Friday, January 8, 2016

Never Bet the Devil Your Head

Edgar Allan Poe (1809–1849)
From Edgar Allan Poe: Poetry & Tales

Detail from “A Bargain with the Devil,” 1907, watercolor, pen, and ink on paper by British book illustrator Arthur Rackham (1867–1939), in the holdings of the Royal Watercolour Society, London.
In a curious review published by the New York weekly The Independent in October 1898, the now-forgotten writer Maurice Thompson presents a reconsideration of Major Jones’s Courtship, a now-forgotten epistolary novel published fifty years earlier by William Tappan Thompson. Both Thompsons (they were not related) spent their adult lives in Georgia; any claim to enduring renown by the latter is for his design of the second flag of the Confederacy. In any case, the younger Thompson offers up Major Jones as an example of a lost strain of Southern humor: although the novel “reads like a practical joke upon even the crudest literary art,” he still finds it to be “the coarse concrete foundation upon which a very beautiful angle of American literary art securely rests.” He points out that Major Jones appeared only shortly after the “best work” of Edgar Allan Poe. After all, taste in comedy changes rapidly; Thompson reminds his readers that “some people thought such stories as ‘Never Bet the Devil Your Head’ and ‘The Spectacles’ humorous.” Thompson doesn’t care for the “graveyard atmosphere” of Poe’s wit, but he grudgingly admits that “his stories are literature, and so they will live.”

“‘Fun’ is apparently not a word most people associate with Poe,” admits the critic Stephen Peithman. “But the truth is that there is a great deal of humor in Poe, for here is a man who sees both the tragedy and the absurdity of life and who can write of either—or both at the same time.” His story “Never Bet the Devil Your Head” is a good example: its grisly (if predictable) ending is offset by the farcical portrait of the unrelentingly vulgar Toby Dammit. Poe also pokes fun at the writers published in the Transcendentalist journal The Dial, although in a letter sent shortly after the story appeared Poe denied any personal animosity. “I have no quarrel in the world with that illustrious journal, nor it with me. I am not aware that it ever mentioned my name, or alluded to me either directly or indirectly. My slaps at it were only in ‘a general way.’ The tale in question is a mere Extravaganza levelled at no one in particular, hitting right & left at things in general.”

As is the case with any of Poe’s stories, there are literary allusions hidden throughout, but most are not essential to one’s enjoyment of the tale. The opening paragraph might require some explanation, however. After quoting the contemporary Spanish author Tomás Hermenegildo de las Torres (and mercilessly mocking his poetry), Poe points out—as a complaint—that literary critics can and will find a “moral” in just about anything. His example is what writers have done with the Batrachomyomachia (The Battle of Frogs and Mice), a parody of the Iliad that was probably written in the fourth century BCE. Poe cites wildly divergent and outrageous interpretations of the epic poem, and points out that he continues to come across equally ludicrous analyses of works ranging from James McHenry’s ten-book narrative poem The Antediluvians to the nursery rhyme “Who Killed Cock Robin?”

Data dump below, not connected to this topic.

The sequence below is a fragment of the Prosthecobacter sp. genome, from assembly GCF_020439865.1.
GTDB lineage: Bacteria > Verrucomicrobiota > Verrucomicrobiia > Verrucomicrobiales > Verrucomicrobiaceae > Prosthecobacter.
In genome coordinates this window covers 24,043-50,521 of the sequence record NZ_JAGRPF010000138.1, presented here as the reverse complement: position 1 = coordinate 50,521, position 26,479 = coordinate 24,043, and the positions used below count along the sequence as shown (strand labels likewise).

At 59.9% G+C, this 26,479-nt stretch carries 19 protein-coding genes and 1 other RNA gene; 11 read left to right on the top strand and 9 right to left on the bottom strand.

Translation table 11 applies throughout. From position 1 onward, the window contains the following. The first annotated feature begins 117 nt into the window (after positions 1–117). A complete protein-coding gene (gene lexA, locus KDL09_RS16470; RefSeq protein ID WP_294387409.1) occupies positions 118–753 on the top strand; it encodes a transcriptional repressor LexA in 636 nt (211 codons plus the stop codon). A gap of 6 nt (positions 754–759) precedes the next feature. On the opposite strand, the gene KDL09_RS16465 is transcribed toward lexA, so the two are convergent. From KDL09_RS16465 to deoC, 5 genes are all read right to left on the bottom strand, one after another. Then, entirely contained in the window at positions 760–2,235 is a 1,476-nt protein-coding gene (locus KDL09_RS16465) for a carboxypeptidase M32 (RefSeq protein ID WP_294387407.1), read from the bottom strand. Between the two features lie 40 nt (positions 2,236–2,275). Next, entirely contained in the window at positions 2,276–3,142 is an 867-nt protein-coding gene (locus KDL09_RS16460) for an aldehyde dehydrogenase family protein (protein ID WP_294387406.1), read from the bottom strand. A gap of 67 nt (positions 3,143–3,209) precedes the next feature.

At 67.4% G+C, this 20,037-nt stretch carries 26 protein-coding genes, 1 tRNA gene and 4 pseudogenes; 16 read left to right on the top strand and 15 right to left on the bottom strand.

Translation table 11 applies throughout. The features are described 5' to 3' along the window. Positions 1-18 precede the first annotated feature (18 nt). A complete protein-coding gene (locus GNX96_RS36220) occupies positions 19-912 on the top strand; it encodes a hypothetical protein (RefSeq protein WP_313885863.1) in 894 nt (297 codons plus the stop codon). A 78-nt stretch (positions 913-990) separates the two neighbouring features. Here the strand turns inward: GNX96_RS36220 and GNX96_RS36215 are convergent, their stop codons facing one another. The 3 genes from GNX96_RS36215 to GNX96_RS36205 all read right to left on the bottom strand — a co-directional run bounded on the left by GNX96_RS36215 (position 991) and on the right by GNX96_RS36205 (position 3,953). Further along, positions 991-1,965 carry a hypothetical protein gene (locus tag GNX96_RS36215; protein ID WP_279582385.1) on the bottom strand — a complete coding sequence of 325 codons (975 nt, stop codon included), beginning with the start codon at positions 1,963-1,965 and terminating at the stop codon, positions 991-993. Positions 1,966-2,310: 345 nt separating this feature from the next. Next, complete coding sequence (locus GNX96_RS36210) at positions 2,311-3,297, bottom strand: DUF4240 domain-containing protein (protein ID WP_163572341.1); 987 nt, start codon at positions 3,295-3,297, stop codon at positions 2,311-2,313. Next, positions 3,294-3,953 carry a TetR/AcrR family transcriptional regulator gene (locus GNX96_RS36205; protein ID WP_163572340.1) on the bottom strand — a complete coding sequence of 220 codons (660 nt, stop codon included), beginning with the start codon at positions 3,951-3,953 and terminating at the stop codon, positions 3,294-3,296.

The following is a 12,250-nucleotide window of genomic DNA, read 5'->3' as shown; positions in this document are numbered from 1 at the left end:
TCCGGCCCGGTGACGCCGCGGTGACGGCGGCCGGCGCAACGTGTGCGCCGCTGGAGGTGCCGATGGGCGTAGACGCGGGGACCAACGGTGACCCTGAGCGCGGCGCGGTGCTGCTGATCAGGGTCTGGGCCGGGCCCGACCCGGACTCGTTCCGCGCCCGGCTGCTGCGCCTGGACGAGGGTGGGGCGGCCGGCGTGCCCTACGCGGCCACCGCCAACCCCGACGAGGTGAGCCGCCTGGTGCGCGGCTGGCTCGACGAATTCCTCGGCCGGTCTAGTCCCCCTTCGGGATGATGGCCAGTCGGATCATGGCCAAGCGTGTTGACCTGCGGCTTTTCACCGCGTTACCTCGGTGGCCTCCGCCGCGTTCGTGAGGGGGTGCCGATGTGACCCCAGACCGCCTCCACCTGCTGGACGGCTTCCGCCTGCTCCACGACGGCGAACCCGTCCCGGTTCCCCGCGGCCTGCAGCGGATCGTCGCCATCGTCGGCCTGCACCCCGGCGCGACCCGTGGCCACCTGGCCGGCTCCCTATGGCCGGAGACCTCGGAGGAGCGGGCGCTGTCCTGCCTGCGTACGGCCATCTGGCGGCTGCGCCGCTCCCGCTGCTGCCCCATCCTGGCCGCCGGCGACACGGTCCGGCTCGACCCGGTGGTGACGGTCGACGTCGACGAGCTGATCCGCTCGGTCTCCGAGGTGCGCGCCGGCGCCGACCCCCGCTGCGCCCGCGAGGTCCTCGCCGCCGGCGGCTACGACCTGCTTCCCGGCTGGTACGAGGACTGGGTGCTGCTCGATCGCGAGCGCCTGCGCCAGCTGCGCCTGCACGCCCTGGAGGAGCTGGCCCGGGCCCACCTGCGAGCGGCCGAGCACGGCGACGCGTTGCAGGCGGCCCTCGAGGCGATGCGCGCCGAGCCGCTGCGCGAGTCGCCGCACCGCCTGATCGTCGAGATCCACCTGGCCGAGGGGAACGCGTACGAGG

And so Poe claims to be perplexed that certain readers accuse him of writing tales without morals. Just give it time, he says; the critics will find plenty of morals for his stories, without any guidance from him. “In the meantime,” he presents us with a tale whose moral can be found right in the title.

Notes: On page 459, Poe quotes as Roman law Defuncti injuriâ ne afficiantur (“Let the dead suffer no injury”), although the saying seems to have originated with Poe. De mortuis nil nisi bonum is Latin for the more familiar expression, “Speak only good of the dead.” On page 461, Poe mentions Coleridge, Kant, Carlyle, and Emerson; Poe scholar Thomas Mabbott points out that Poe often pokes fun at these four writers for “vagueness, obscurity, or confusion of style.” Musselmen (p. 462) is Poe’s misspelling of Mussulmen, an archaic word for Muslims. Merry-Andrew (p. 463) was once a common term for a buffoon. A Paixhan bomb is an explosive shell from a field artillery piece invented by French general Henri-Joseph Paixhans. Mr. Lord (p. 466) is William W. Lord, whose book of poems, one of which parodied Poe, was harshly reviewed by him: “We are . . . thoroughly disgusted with the impudence of the parties who have been aiding and abetting in thrusting it before the public. To the poet himself we have only to say—from any farther specimens of your stupidity, good Lord deliver us!” The bar sinister mentioned in the last paragraph refers to a heraldic sign of illegitimacy; it is also meant as a pun on the sinister bar that proves to cause Toby’s downfall.

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“Con tal que las costumbres de un autor,” says Don Thomas De Las Torres, in the preface to his “Amatory Poems” “sean puras y castas, importó muy poco que no sean igualmente severas sus obras”—meaning, in plain English, that, provided the morals of an author are pure, personally, it signifies nothing what are the morals of his books. . . . If you don't see the full selection below, click here (PDF) or click here (Google Docs) to read it—free!

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